In conclusion, the doctrine of transferred malice attracts punishment in the Indian Penal Code. Despite lack of intention, there is no excuse for a crime committed and falls under section 301. This principle can also be studied in the Law of Torts. Underthe law of torts, a person is held liable for damages and compensation, whereas under the Indian Penal code the punishment would involve Imprisonment.
Frequently Asked Questions
Does transferred malice work between different crimes?
The doctrine of transferred malice applies where the mens rea of one offence can be transferred to another. Transferred malice can operate so that the mens rea of A (intention to kill B) can be transferred to the killing of C
What is an example of Malice?
Malice is defined as bad will or the desire to do bad things to another person. An example of malice is when you hate someone and want to seek revenge.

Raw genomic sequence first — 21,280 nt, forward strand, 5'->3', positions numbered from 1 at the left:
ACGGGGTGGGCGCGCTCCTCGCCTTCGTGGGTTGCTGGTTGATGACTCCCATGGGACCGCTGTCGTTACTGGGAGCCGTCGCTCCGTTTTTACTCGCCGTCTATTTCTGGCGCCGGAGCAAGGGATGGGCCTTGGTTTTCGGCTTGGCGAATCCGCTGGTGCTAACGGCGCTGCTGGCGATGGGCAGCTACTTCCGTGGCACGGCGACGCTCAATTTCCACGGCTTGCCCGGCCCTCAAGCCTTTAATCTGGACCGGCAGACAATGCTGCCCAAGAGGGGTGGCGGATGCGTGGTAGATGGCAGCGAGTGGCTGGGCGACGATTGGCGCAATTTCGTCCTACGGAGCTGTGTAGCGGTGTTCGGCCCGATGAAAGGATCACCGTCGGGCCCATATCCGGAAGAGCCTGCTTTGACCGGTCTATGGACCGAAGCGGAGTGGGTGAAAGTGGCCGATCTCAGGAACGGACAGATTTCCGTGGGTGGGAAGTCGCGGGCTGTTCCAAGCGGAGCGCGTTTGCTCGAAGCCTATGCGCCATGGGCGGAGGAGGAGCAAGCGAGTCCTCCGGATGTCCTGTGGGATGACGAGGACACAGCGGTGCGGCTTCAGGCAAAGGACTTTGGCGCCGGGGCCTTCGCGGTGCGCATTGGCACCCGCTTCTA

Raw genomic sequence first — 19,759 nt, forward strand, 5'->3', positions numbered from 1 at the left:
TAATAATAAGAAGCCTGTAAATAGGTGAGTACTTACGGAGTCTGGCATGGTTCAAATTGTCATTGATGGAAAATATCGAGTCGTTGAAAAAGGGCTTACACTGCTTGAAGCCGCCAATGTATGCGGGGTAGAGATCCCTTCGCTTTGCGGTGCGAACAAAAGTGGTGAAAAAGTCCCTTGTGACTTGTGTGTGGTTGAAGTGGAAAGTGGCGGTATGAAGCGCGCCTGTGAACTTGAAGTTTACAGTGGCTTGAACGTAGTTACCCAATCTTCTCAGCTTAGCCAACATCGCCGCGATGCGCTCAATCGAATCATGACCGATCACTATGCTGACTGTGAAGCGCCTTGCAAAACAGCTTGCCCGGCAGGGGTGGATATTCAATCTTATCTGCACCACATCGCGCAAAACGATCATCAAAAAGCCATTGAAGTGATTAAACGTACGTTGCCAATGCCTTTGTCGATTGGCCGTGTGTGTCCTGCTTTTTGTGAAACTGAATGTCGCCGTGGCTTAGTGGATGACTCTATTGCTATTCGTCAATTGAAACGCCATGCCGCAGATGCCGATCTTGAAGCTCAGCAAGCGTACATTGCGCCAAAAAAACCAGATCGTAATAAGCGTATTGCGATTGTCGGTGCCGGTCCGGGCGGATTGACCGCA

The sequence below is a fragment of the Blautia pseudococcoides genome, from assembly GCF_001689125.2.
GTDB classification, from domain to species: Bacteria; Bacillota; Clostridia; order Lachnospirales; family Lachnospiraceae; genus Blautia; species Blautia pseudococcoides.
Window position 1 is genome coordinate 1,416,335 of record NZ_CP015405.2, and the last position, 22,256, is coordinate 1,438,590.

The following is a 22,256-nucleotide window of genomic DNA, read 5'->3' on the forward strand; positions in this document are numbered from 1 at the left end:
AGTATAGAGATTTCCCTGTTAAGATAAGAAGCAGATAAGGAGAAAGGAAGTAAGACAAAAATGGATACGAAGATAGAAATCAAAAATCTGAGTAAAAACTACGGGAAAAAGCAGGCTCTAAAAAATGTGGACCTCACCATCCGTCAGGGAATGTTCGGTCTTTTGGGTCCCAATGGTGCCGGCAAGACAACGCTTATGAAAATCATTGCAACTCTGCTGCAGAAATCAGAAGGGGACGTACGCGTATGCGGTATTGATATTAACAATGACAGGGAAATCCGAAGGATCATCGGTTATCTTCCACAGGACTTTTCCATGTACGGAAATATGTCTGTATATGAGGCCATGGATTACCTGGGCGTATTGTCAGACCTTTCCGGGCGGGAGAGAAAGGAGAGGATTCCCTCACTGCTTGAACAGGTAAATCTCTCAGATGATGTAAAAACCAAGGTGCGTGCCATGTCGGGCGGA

What is transferred intent in Torts?
Transferred intent is a doctrine that allows the defendant to be held liable for an intentional tort he intended to commit against A but, instead, accidentally committed against B.
How is transferred intent different from transferred Malice?
Transferred intent is a legal doctrine that holds that, when the intention to harm one individual inadvertently causes a second person to be hurt instead, the perpetrator is still held responsible. It is called Transferred intent is in English law and transferred malice in Indian law.
The Indian Penal Code, K.D. Gaur, fourth Edition, Universal Law Publishing Co. p,195-210Cecil Turner.J. (2013), Kenny’s Outlines of Criminal Law, Cambridge: Cambridge University PressTextbook of Criminal Law, Glanville Williams, fourth Edition, Sweet & Maxwell South Asian Edition State of Maharashtra v. Kashirao (2003) 10 SCC 434R v Latimer (1886) 17 QBD 359Gyanendra Kumar v. State of Uttar Pradesh, AIR 1972 SC 502